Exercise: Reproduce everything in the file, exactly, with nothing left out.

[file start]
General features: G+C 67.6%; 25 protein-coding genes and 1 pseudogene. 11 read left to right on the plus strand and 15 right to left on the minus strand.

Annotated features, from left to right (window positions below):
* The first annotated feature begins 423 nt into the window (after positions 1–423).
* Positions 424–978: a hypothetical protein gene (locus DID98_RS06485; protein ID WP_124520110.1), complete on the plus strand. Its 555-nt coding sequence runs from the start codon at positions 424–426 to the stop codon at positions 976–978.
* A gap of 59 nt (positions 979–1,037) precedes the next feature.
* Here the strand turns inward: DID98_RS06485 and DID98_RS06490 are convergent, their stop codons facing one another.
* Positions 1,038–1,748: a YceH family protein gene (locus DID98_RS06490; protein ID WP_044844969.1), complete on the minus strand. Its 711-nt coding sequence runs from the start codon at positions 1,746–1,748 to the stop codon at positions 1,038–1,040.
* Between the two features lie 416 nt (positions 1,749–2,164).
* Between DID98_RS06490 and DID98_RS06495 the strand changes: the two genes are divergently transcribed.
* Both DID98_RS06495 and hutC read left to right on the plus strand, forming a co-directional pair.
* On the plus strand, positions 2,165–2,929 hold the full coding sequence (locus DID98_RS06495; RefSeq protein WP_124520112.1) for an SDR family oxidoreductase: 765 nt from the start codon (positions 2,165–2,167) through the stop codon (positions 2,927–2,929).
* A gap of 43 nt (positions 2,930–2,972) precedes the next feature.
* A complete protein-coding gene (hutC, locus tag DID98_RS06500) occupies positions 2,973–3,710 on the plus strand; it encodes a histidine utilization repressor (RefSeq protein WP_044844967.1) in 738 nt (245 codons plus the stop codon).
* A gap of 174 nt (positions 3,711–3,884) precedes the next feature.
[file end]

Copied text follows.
General features: G+C 67.6%; 25 protein-coding genes and 1 pseudogene. 11 read left to right on the plus strand and 15 right to left on the minus strand.

Annotated features, from left to right (window positions below):
* The first annotated feature begins 423 nt into the window (after positions 1–423).
* Positions 424–978: a hypothetical protein gene (locus DID98_RS06485; protein ID WP_124520110.1), complete on the plus strand. Its 555-nt coding sequence runs from the start codon at positions 424–426 to the stop codon at positions 976–978.
* A gap of 59 nt (positions 979–1,037) precedes the next feature.
* Here the strand turns inward: DID98_RS06485 and DID98_RS06490 are convergent, their stop codons facing one another.
* Positions 1,038–1,748: a YceH family protein gene (locus DID98_RS06490; protein ID WP_044844969.1), complete on the minus strand. Its 711-nt coding sequence runs from the start codon at positions 1,746–1,748 to the stop codon at positions 1,038–1,040.
* Between the two features lie 416 nt (positions 1,749–2,164).
* Between DID98_RS06490 and DID98_RS06495 the strand changes: the two genes are divergently transcribed.
* Both DID98_RS06495 and hutC read left to right on the plus strand, forming a co-directional pair.
* On the plus strand, positions 2,165–2,929 hold the full coding sequence (locus DID98_RS06495; RefSeq protein WP_124520112.1) for an SDR family oxidoreductase: 765 nt from the start codon (positions 2,165–2,167) through the stop codon (positions 2,927–2,929).
* A gap of 43 nt (positions 2,930–2,972) precedes the next feature.
* A complete protein-coding gene (hutC, locus tag DID98_RS06500) occupies positions 2,973–3,710 on the plus strand; it encodes a histidine utilization repressor (RefSeq protein WP_044844967.1) in 738 nt (245 codons plus the stop codon).
* A gap of 174 nt (positions 3,711–3,884) precedes the next feature.